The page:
Container Service for Kubernetes (ACK) provides stable and high-performance container networks by integrating the Kubernetes network model, Virtual Private Cloud (VPC), and Server Load Balancer (SLB). This topic describes the terms that are related to ACK cluster networking and Alibaba Cloud network infrastructure. The terms include Container Network Interface (CNI), Service, Ingress, and DNS Service Discovery (DNS-SD). Understanding these terms helps you optimize application deployment models and network access.
- A pod has a unique network namespace and IP address. Applications that run on different pods can listen on the same port without conflicts.
- Pods can access each other by using their IP addresses.
A pod can communicate with other applications in a cluster by using a unique IP address.
Note To ensure that the pods and ECS instances in the same VPC can access each other, you must configure proper security group rules. For more information about how to configure security group rules, see Add a security group rule.
- Pods can access each other within a cluster.
- Pods can access Elastic Compute Service (ECS) instances that are deployed in the same VPC.
- ECS instances can access pods that are deployed in the same VPC.
ACK provides two network plug-ins to help you implement container networking: Flannel and Terway. The two network plug-ins adopt different network models and have the following features:
Terway adopts a cloud-native networking solution and configures the container network by using elastic network interfaces (ENIs). ENIs are virtual network interface controllers (NICs) that are provided by Alibaba Cloud. An ENI assigns IP addresses within a VPC to pods. You do not need to specify a CIDR block for pods.
Terway provides the following features:
Containers and VMs reside at the same network layer. This makes cloud-native migration easier.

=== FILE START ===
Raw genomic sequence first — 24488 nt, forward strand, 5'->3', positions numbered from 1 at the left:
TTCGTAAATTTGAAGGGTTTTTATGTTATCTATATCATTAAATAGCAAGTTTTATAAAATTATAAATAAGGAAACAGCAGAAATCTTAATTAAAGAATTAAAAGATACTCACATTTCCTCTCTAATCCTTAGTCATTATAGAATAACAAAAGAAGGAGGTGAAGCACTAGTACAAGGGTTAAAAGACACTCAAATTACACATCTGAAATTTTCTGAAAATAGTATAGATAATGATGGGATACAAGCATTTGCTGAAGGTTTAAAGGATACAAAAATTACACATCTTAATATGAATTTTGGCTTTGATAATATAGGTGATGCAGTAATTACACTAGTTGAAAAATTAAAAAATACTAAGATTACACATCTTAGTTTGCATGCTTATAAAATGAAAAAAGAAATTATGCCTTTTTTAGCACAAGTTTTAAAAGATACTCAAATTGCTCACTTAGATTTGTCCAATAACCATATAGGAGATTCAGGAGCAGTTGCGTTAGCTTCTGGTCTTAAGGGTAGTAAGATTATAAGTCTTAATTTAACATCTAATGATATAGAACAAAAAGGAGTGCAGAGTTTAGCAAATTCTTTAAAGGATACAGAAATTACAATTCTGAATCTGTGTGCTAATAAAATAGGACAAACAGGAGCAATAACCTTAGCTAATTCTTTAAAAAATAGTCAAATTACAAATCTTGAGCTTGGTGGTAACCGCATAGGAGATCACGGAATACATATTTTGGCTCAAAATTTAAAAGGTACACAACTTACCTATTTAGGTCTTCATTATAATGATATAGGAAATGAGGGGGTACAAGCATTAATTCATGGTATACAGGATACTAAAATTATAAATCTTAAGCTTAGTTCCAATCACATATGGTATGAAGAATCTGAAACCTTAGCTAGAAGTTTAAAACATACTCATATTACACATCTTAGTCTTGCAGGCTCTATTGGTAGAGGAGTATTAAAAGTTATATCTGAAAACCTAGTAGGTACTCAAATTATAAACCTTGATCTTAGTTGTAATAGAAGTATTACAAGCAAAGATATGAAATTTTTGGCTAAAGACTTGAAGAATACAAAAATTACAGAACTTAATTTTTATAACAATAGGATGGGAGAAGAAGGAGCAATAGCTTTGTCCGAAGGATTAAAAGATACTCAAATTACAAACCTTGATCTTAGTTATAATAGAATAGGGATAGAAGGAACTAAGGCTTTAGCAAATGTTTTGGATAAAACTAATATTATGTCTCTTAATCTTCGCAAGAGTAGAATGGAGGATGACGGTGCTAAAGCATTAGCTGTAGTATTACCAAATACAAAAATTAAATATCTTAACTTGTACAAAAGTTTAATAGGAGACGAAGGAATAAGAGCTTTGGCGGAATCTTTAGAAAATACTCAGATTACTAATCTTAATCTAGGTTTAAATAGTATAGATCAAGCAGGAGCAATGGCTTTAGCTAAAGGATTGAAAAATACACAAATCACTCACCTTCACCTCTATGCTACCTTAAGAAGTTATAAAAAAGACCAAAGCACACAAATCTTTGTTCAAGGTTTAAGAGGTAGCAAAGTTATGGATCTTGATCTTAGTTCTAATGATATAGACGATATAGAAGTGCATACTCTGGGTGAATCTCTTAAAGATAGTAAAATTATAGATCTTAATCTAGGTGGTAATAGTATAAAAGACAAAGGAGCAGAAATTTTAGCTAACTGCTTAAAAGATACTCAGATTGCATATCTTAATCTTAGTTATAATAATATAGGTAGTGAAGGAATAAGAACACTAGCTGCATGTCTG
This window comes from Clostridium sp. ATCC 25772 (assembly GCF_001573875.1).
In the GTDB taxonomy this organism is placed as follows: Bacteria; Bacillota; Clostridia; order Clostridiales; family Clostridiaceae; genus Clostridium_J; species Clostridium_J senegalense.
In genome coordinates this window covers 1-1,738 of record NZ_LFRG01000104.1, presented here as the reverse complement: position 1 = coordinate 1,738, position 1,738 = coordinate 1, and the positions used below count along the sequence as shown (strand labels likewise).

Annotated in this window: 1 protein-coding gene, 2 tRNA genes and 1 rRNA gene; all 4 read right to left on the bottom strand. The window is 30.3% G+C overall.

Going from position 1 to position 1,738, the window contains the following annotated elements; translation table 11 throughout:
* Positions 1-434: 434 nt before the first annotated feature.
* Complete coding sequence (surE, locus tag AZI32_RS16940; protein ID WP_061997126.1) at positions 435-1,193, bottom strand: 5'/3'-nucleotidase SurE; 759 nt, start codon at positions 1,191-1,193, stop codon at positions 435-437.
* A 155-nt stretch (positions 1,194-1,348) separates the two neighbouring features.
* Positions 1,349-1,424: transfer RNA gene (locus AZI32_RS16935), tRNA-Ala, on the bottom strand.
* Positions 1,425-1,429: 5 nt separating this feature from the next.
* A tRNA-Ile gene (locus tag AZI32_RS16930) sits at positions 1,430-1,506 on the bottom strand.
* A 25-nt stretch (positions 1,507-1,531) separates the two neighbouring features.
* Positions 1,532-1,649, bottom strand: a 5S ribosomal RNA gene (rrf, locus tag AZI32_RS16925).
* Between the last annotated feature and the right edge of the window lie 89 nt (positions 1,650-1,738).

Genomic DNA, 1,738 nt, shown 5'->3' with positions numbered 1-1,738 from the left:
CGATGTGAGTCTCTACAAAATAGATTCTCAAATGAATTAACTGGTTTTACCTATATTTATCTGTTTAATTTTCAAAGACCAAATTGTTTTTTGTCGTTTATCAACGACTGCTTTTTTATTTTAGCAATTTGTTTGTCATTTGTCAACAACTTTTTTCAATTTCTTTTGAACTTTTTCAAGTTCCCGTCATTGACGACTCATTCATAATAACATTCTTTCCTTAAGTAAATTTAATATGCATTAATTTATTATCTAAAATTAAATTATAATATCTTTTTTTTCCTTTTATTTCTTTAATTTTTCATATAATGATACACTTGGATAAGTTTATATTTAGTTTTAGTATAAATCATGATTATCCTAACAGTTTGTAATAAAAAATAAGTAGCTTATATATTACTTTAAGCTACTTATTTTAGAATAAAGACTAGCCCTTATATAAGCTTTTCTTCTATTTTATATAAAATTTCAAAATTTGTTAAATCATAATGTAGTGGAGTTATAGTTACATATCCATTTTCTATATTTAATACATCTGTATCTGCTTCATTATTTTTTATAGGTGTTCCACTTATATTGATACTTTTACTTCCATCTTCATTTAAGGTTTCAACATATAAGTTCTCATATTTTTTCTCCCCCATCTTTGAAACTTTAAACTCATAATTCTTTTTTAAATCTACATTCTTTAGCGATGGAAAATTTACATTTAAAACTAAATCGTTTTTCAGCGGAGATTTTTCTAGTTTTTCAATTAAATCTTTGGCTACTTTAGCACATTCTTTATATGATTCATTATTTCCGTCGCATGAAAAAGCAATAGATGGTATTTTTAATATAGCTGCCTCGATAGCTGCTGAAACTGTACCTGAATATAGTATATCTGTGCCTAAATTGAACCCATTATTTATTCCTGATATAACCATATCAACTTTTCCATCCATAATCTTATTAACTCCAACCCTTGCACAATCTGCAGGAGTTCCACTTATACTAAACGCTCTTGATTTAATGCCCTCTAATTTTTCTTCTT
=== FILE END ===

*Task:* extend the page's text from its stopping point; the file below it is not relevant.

Network devices that are allocated to containers can be used for communication without the need to use packet encapsulation or route tables.
The number of nodes in a cluster is not limited by the quota of route tables that are used to route traffic or the quota of forwarding database (FDB) tables that are used to encapsulate packets.
You do not need to plan the CIDR blocks of overlay networks for containers. Containers in different clusters can communicate with each other if the relevant ports are opened in security group rules.
You can directly attach pods to Server Load Balancer (SLB) instances. This saves you the need to use a NodePort Service to route traffic.
The NAT gateway can provide SNAT services for containers. This saves you the need to configure SNAT on the cluster nodes for the container CIDR blocks. Containers can use their IP addresses to access VPC resources. This simplifies request auditing. In addition, containers do not rely on connection tracking (conntrack) SNAT to access external networks. This reduces the chances of access failures.
Terway allows you to use network policies to enforce access control on pods.
Network policies define how pods communicate with each other and how pods communicate with other network endpoints. Network policies are Kubernetes resources that are used to select pods based on labels and define access control rules for the selected pods. For more information, see Use network policies for access control in Related topics.
When you select Alibaba Cloud Linux as the operating system of the node, Terway supports IPVLAN and Extended Berkeley Packet Filter (eBPF) to improve network performance.
The Flannel network plug-in ensures that the CIDR block of pods does not overlap with the CIDR block of the VPC. The CIDR block of pods is evenly divided and allocated to the nodes in the cluster. Each pod on a node is assigned an IP address that belongs to the CIDR block of the node. Terway enables pods on different nodes to access a VPC by using custom routes that are provided by the VPC.
Flannel provides the following features: